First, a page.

An examination of the Seed Promise as contained in Genesis 1-4 brings us to the clear conclusion that the fulfillment will be through one person. The “Seed” of the Seed Promise is a singular being. Yet we have already seen that multiple fulfillments of individuals will point to or serve as a picture of that “Seed” which we can refer to as a person. Here is the main text:
14 So the Lord God said to the serpent: "Because you have done this, You are cursed more than all cattle, And more than every beast of the field; On your belly you shall go, And you shall eat dust All the days of your life. 15 And I will put enmity Between you and the woman, And between your seed and her Seed; He shall bruise your head, And you shall bruise His heel."
Some conclusions are in order. The Seed will be a male person. The Seed will be responsible for crushing the head of the serpent, or Adversary. That means that this person will be more powerful than the Adversary. The human race had just fallen into a place of subservience to the Adversary, so it seems like it would be impossible for this Seed to defeat the Adversary, but we know that God’s promises are true. This Person would be the Savior of the human race as a whole.
The first picture of the Savior would be Abel. He would be murdered simply because he was righteous. His death would cry out to God. Yet we know that Abel was not the ultimate fulfillment because another was appointed in his place after he died. Seth would be the next picture followed by his son, Enos.
Another excellent picture of the Savior is that of Enoch. Here is a man who walked with God. In a day when Cain’s city, which is named Enoch, is thriving in commerce, industry, creativity, yet in a cesspool of ungodliness as well, another man named Enoch is born of the godly lineage of Seth. Here the ungodly society named after Enoch, son of Cain, is contrasted with one man who walks with God. There couldn’t be a clearer picture of the Savior than one man walking with God in the midst of a crooked and perverse generation than Enoch, son of Jared. We know that Enoch is accepted by God since God takes him to be with Himself. Here is a man who does not experience death because of his close fellowship with God. It is a throwback to the days of Eden when God walked and talked with Adam and Eve. Remember that Adam was still alive for the first 308 years of Enoch’s life. It should not be thought of as pure coincidence that this garden of Eden language is employed here. Enoch had a chance to talk to Adam and knew the type of fellowship that he had with God in the garden.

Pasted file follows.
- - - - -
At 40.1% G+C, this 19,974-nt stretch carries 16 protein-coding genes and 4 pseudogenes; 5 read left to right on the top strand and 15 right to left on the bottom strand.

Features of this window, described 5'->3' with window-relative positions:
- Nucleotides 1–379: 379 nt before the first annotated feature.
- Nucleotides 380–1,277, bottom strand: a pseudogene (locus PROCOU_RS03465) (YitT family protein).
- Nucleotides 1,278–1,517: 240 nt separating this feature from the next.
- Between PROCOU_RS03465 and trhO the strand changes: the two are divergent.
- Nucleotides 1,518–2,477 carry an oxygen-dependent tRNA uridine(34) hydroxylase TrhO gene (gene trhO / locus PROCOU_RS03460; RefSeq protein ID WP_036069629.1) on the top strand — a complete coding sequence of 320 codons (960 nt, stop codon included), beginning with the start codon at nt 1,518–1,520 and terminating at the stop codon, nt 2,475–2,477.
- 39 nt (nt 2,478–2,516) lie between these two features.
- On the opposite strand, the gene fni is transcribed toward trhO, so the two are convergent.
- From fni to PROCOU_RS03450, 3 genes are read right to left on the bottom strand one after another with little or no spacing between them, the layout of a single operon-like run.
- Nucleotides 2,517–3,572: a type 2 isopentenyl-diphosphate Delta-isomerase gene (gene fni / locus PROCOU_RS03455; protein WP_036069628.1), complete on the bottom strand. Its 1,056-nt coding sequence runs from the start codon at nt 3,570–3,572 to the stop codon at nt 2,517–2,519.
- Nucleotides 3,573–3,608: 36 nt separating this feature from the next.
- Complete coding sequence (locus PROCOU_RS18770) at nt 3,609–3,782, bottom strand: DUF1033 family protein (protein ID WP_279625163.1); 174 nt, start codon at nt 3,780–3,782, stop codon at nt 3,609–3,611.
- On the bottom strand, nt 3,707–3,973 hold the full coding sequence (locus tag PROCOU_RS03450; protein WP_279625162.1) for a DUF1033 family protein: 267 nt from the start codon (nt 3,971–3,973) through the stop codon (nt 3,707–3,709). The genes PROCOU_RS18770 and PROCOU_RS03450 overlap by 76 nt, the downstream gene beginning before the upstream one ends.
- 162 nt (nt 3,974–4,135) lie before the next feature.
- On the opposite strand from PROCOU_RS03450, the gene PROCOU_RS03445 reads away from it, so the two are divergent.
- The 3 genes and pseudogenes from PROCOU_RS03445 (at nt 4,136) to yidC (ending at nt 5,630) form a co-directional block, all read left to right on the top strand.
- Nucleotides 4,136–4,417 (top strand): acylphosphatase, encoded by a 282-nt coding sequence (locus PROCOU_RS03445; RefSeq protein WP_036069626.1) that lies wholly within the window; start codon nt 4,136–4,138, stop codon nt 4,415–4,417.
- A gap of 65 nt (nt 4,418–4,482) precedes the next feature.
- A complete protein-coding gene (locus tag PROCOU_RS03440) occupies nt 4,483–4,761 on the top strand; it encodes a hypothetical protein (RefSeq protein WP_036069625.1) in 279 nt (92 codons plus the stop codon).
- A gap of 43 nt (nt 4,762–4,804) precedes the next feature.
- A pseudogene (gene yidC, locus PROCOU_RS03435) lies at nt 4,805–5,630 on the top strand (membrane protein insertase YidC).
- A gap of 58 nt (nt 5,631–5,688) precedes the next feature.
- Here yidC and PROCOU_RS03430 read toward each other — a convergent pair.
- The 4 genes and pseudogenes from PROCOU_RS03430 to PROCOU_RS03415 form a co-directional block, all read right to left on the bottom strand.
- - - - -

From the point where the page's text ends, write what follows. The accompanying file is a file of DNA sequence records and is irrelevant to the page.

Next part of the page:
The next clear picture is that of Noah. While Lamech is obviously a prophet, his description is too brief to serve as a picture of the Coming One. Noah’s life serves as a vivid picture of the Savior of the world. The earth is under God’s judgment, yet God in His grace intends to save the earth. Noah would be responsible for the means through which the earth will be saved. Not all of humanity will be saved, only a remnant. All who believe in the LORD and enter the ark will be saved, but the rest of the earth will be destroyed. Noah remains a fallen man as his final years show, but his life still points to a Coming One who will save the world from God’s judgment.
Example after example could be given. Three that stand out are Melchizedek, Moses, and David; priest, prophet, and king respectively. These three stand as patterns painted so intricately on the pages of history, that their lives can trace the very pattern of the Savior. As we read the scriptures, we should understand that all these examples in the OT are built upon the foundation of the Seed Promise. A man would be born who would fulfill the promise which God made in the garden of Eden to buy back humanity from sin. Our study of the covenants should not begin with the nation of Israel, Abraham, or even Noah. It should begin with God’s promise in Genesis 3:15, the Seed Promise.
And yet all these pictures could not adequately demonstrate to humanity what the true Savior would be to mankind. This study is not meant to be all encompassing, but should serve as a foundation for how we view the scriptures, especially the OT as it looks forward to the Man to be born of a woman who would deliver mankind from the Adversary’s grip.
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-The Orange Mailman